Debbie Fuller Thomas

Debbie Fuller Thomas is the author of Tuesday Night at the Blue Moon. She manages youth programs by day and crafts contemporary fiction by night. She is a breast cancer survivor, mother of two, and a wife of thirty years. Her next book, Raising Rain, debuts in September 2009.

Half after Midnight

Author by night sounds so wonderfully simple. But add to it author by morning, holiday vacation, sick day, lunch break, or nap time, and things can get complicated.

When my children were young, I started writing during nap times at my home day care. I cared for six preschoolers and was in desperate need of escape, so while they slept, I managed to carve out an hour and a half each day to step out of my world and into another. If I had known then that twenty years later I could still only count on the same amount of unbroken time each day to write, I may have quailed, but I don’t think I would have quit. Those brief writing sessions fed and refreshed my soul and left me soaring with a sense of accomplishment.

Since those early days, I have dreamed of staying home to write full time, but finances have made that impossible. Until that dream becomes reality, I have found some things that help me to make the most of my limited writing time.

• Be strong. Resist the urge to check your e-mail when you sit down to write. Don’t even peek. And whatever you do, don’t blog. If you must Twitter, ignore the siren’s call to catch up on tweets until the end of a good writing session.

• Be ready. During my children’s school years, I wrote scenes longhand at Little League games, on the couch while watching TV with the family, and (yes, it’s bad) during my husband’s sermons. I conceived the idea for my first published novel and wrote the first four chapters during an eight hour road trip to Disneyland, only putting it aside when my kids insisted, “It’s time to go into the park now, Mom.” The point is that inspiration strikes when the conditions aren’t perfect, and we’d better be ready when it does.

• Be flexible. Life changes. When both my kids were finally in school and I found outside employment, I wrote after their bedtime until late at night. Often I would jerk awake at midnight or after to find myself sitting at the computer in my dark, silent house, and then crawl into bed. As they grew older and more self-reliant, I could also use the mornings to write until I took them to school. I found that I did my best writing at that time. Eventually, they weren’t around much after school and I started writing earlier in the evenings. Saturday mornings were great because everyone slept in. The older they got, the later they slept. Now that our nest is emptying, I can choose my own time to fit in writing, and most of my weekends are free.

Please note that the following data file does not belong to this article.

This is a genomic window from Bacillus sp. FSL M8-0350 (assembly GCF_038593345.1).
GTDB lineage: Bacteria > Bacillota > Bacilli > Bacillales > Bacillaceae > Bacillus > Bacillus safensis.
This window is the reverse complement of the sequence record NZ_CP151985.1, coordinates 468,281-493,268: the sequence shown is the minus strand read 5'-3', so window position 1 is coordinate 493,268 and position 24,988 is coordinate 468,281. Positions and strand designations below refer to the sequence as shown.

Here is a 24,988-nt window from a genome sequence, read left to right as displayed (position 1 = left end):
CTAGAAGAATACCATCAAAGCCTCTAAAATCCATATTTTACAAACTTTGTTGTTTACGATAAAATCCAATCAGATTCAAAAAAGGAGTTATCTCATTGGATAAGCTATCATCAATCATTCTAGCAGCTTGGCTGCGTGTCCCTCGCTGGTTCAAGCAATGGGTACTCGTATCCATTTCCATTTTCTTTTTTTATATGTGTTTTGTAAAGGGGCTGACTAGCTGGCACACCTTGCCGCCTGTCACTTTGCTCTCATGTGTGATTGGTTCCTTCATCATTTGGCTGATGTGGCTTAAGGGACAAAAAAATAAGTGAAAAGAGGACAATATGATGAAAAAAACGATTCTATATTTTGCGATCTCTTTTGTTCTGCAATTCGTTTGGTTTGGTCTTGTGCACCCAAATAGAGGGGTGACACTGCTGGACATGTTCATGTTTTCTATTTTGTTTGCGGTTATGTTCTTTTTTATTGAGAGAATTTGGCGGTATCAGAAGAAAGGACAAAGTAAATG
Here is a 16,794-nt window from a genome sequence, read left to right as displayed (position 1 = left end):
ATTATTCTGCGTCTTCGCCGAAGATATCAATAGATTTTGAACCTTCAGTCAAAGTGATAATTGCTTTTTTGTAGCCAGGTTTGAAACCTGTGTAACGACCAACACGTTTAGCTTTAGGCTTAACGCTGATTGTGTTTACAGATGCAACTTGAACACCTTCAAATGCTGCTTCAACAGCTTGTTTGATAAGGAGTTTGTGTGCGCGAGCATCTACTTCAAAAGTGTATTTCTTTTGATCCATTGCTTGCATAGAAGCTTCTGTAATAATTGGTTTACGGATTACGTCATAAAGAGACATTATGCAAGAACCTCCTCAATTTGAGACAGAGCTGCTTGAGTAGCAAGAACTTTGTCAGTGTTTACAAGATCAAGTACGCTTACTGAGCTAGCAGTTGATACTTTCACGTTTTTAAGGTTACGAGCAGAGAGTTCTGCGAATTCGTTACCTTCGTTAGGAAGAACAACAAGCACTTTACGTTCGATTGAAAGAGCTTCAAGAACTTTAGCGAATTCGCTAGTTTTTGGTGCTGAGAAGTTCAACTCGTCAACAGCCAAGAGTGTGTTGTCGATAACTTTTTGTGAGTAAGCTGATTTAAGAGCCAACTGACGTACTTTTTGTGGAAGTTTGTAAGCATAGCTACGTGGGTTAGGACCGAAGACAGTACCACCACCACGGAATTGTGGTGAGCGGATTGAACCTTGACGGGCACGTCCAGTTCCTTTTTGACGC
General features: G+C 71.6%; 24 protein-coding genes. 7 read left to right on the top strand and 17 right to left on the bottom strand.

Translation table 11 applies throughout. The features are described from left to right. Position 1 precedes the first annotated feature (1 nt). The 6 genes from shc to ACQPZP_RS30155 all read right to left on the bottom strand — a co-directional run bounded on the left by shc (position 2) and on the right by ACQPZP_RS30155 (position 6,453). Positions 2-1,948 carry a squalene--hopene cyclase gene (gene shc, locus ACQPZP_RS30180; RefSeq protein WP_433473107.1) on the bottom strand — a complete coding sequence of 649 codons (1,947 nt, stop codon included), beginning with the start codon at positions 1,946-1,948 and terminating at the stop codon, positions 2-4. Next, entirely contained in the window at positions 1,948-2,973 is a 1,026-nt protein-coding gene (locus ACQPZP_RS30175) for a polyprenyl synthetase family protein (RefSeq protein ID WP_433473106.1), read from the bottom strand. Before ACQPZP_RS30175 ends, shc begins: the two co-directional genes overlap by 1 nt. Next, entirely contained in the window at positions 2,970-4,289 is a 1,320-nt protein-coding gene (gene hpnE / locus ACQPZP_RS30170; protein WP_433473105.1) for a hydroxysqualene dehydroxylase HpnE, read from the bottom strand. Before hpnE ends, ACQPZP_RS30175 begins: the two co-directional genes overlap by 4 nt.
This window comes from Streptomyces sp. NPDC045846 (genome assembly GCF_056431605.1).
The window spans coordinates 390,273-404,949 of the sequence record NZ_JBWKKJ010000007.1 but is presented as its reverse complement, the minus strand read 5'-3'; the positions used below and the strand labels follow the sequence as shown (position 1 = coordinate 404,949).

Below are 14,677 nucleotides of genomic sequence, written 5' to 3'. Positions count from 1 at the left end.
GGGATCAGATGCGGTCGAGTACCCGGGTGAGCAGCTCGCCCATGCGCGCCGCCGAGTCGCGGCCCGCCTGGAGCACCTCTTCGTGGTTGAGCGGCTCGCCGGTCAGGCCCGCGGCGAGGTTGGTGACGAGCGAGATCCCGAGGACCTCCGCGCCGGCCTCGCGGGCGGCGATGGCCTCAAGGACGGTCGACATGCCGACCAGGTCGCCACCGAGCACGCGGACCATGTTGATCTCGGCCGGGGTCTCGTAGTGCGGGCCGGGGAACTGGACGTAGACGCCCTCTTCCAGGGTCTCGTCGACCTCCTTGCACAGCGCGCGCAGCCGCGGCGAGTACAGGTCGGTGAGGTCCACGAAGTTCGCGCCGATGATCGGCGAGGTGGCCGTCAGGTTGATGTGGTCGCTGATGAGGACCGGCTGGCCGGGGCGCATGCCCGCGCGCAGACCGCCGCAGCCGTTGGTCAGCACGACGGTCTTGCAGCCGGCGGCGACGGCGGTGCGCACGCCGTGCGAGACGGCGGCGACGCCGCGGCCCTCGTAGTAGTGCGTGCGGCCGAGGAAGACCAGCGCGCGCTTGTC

You may not feel as though you have time now, but things change. Sometimes you just have to be serpentine for a while.

• Be aware. Know what works for you. Sometimes it works to take my laptop to my day job and get away at lunch to write in the cemetery (you read that right), or in the Starbucks at the large table with the power strip and, most important, no Internet access. I keep my back to the door and listen to Mozart on my iPod to drown out the background noise. The mochas help, too. It can be a very productive hour.

The library doesn’t work for me unless I’m doing research. The quiet reading room puts me to sleep with its cushy upholstered chairs, fireplace, and the sunlight streaming in through expansive windows in the afternoon. The main portion of the library houses too many books that I hear whispering for my attention—even through the Mozart.

It works for me to take a few days of vacation time and stay alone at a local convent/retreat center on the cheap to flesh out a rough draft or an outline. I will admit that three days without conversation borders on sensory deprivation, but sometimes that’s what it takes.

You’ll only find what works best for you by trial and error, and either way, you’ll get some writing done.

• Be sure. Just because you’re frustrated and tired of the challenge of finding time to write, you may not have reason enough to quit your day job. Recently, while working full time as a manager of children’s programs, I decided it was time to quit and devote all my time to writing. After all, I had one book published and was contracted for another, and I didn’t see how I could possibly keep up with the demands of writing, rewriting, and marketing along with my day job. I went as far as to resign my position and to interview applicants for my job. But after much soul-searching and an unexpected confirmation, I realized that as much as I wanted it to be God’s leading, it was simply my idea and not His. I decided to stay in my position and trust that He would help me meet all my obligations. Five months later, we experienced financial setbacks that would have made my decision disastrous. I learned not to grumble and to be amazed at His perfect timing. It is the desire of my heart to do my best writing for Him, but only He knows how that is best accomplished.

Now, once again I find myself nodding off at half after midnight at my computer in a silent house. Until that glorious day when I am given the “thumbs-up” to write full time, I’ll continue to squeeze every available drop of time out of my day to write.

Tuesday Night At The Blue Moon